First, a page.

Lure Review: Speed Freak

The new Speed Freak Full Frame spinnerbait introduced this year by Freedom Tackle Corp., an artificial lure manufacturing company under the umbrella of Mississippi-based American Baitworks.

New spinnerbait designed to run fast and stay in the water

Speed thrills, especially in bass fishing.

Bass anglers who like to “burn” a spinnerbait through the water live for that hard knock. So many times, though, they become frustrated by “blowouts” when the spinnerbait loses its track and clears the surface to mess up the fast retrieve.

Mike Tamburro, a lifelong Toronto, Canada, resident, and the folks at Freedom Tackle Corp., which he started in the early 2010s, have made a new spinnerbait that eliminates that problem with a “downwinged” shaped head that forces it to dive rather than lift. There’s more than that to the new aptly named Compact or Full Frame Speed Freak.

“The real reason we created the Speed Freak was based on need,” Tamburro said. “There are times, you know, where you like to burn spinnerbaits. We designed it for the faster you want to go, the faster it dives.”

Use at different speeds

That characteristic makes it appealing even to bass anglers who love to s-l-o-w  r-o-l-l a spinnerbait because the configuration of the head keeps it down.

“If you crawl it slowly it has less lift than traditional spinnerbaits,” Tamburro said. “You can do it at different speeds and keep it down.”

The Compact Speed Freak can be utilized most efficiently in open water while the Full Frame runs well in heavy cover.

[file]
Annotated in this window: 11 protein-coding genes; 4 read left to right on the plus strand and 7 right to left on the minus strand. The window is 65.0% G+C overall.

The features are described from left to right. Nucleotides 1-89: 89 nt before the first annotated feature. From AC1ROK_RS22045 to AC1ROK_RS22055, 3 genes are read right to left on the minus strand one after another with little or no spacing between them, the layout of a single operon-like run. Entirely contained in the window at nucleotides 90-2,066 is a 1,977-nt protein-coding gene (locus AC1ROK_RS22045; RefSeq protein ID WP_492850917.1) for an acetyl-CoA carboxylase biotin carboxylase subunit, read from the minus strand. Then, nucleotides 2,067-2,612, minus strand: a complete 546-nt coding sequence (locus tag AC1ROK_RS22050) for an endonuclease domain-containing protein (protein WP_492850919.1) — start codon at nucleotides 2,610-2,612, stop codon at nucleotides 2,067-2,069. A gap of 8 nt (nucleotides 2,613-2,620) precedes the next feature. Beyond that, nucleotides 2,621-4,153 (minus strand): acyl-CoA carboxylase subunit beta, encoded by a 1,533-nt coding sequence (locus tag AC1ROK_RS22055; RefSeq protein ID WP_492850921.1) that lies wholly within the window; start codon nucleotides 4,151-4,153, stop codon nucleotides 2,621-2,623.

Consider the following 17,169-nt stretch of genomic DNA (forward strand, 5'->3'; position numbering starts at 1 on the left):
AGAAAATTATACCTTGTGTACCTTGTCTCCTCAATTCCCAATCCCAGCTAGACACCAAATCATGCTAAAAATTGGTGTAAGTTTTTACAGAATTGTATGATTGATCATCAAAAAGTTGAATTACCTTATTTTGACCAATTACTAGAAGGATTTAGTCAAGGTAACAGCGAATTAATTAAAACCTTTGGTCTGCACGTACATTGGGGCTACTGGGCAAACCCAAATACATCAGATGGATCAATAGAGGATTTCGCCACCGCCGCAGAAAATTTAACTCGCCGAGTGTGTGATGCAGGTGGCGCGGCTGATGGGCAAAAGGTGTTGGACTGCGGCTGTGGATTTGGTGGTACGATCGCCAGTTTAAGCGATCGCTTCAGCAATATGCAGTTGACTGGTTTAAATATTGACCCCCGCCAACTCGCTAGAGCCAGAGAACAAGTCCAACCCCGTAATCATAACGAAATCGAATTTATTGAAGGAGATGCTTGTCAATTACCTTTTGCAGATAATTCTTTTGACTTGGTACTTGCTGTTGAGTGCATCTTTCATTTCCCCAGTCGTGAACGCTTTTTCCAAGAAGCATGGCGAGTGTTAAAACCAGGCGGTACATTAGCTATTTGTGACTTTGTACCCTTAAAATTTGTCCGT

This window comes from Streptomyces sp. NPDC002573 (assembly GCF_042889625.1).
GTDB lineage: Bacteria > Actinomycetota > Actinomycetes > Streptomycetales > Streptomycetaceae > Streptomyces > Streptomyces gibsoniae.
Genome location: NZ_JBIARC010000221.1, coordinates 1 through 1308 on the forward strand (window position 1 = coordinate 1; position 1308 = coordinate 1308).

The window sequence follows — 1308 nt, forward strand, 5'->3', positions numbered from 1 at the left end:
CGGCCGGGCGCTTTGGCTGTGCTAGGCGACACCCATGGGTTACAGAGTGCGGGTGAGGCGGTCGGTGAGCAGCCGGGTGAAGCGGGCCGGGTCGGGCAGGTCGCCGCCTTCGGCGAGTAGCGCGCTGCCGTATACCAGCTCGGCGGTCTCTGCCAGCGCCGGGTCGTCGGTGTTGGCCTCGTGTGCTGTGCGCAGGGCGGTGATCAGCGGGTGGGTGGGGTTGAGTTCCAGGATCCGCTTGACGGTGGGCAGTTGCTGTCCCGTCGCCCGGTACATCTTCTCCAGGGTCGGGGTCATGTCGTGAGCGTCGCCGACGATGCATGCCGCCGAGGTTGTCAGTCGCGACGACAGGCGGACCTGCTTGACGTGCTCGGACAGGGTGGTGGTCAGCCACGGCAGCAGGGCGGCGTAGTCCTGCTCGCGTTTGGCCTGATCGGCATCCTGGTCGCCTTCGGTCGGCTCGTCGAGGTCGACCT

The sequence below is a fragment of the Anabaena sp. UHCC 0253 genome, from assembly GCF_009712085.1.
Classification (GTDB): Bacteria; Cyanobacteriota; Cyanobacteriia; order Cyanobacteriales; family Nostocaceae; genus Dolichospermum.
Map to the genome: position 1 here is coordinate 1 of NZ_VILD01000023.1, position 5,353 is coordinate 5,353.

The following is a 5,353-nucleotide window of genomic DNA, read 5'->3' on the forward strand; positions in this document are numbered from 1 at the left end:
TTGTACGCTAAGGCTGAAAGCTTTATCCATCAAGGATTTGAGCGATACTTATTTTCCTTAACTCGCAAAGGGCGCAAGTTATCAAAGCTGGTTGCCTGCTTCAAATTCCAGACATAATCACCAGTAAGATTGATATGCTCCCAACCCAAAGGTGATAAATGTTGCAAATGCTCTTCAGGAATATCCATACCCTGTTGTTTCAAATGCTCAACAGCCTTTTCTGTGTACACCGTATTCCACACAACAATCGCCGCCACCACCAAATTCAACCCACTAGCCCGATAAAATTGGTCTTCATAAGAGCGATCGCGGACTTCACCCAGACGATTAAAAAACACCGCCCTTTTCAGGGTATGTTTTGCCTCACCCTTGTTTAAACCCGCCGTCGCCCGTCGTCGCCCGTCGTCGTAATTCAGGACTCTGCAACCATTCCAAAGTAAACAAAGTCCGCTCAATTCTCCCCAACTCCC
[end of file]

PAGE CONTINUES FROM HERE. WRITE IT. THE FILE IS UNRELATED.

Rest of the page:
It’s like a loaded Ferrari. It’s made to do the job at a favorite waterbody near you. That keel head spinnerbait also features a 2-barb super sticky “bait keeper” for soft plastic trailers and a proprietary collar to increase skirt flair, both adding appeal to the artificial lure.

The coup de grâce for Freedom Tackle Corp.’s new spinnerbait is the uniquely shaped Kilter blade. That blade sets the Speed Freak apart from the rest of the field. It adds vibration and flash, as evidenced in the patented blade’s erratic action on the Mischief Minnow introduced in 2022.

Catchy blades

Why add the Kilter blade? Tamburro believes bass often get accustomed to willow, Indiana and Colorado blades. The Kilter blade is an oblong shape.

“All (other) blades are concentric,” he said. “We have a great blade. This puts out a lot of sound. A lot of flash. You get more flash and a lot more vibration. It sends out a very erratic pulse in the water.”

Speed Freaks also are armed with black nickel hooks, a 5/0 on the Full Frame and a 4/0 on the Compact. The latter, which has a shorter arm, was designed for targeting spotted bass and smallmouth bass and/or short-striking largemouths. Otherwise, the Full Frame model is efficient for largemouths or big spots and large smallmouth bass.

Speed Freaks are available in ¼-, ½- and ¾-ounce models. A new 3/8-ounce model will be introduced at this year’s ICAST. To easily identify the lure’s weight with just a glance, Freedom Tackle Corp. stamps the uniquely shaped head with the weight of the spinnerbait for easy identification by a bass angler.

Tamburro also emphasized the spinnerbait’s toughness. It’s made with a proprietary stainless steel wire with exceptional strength, he said, a “very special” soft wire that bends but doesn’t break. When Jeremy Lawyer — a member of the “Million Dollar Club” for career earnings in BFL, FLW and MLF BPT — first used the wire on a buzz bait, he was skeptical and said as much to Tamburro. But many fishing trips later, Lawyer admitted he was wrong after catching 220-plus fish on one bait with that wire, Tamburro said.

The Speed Freak comes in a variety of 12 color combinations. Two early favorites are “Cole Slaw” and “Mouse.”

For more information on Freedom Tackle Corp.’s Speed Freak Compact and Full Frame Spinnerbaits and other American Baitworks products go to or call (844) 466-5738.

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About Don Shoopman 141 Articles
Don Shoopman fishes for freshwater and saltwater species mostly in and around the Atchafalaya Basin and Vermilion Bay. He moved to Louisiana in 1976, and he and his wife June live in New Iberia. They have two grown sons.

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